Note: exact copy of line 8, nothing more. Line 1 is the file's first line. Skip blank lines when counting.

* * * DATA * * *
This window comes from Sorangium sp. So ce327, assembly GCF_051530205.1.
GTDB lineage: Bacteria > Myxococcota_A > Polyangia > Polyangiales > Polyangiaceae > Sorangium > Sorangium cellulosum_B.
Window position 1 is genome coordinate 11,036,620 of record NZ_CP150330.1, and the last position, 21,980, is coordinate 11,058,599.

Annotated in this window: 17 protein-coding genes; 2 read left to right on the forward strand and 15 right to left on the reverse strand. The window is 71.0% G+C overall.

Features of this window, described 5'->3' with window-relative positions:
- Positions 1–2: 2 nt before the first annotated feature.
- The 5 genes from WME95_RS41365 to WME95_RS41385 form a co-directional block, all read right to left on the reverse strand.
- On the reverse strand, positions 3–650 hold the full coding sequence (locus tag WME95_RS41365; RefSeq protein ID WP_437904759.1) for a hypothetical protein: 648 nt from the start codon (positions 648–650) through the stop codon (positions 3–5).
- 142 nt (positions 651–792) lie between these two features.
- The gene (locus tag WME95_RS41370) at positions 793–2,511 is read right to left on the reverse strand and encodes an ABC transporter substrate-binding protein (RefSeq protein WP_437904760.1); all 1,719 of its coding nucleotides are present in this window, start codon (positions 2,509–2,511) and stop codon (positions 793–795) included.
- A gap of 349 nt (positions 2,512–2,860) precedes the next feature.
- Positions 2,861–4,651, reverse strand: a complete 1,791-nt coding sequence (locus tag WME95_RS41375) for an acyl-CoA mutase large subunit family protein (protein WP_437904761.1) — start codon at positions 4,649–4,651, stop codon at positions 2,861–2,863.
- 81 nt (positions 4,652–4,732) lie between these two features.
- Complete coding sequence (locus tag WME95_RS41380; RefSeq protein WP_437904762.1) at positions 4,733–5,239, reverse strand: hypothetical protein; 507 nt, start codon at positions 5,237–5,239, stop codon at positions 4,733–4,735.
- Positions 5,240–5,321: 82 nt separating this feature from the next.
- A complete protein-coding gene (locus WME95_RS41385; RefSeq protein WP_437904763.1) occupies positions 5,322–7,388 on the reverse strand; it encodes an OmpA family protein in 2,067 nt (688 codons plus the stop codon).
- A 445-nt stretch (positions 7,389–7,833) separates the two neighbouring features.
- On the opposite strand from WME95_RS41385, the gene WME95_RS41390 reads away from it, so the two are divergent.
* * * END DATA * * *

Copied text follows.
- On the reverse strand, positions 3–650 hold the full coding sequence (locus tag WME95_RS41365; RefSeq protein ID WP_437904759.1) for a hypothetical protein: 648 nt from the start codon (positions 648–650) through the stop codon (positions 3–5).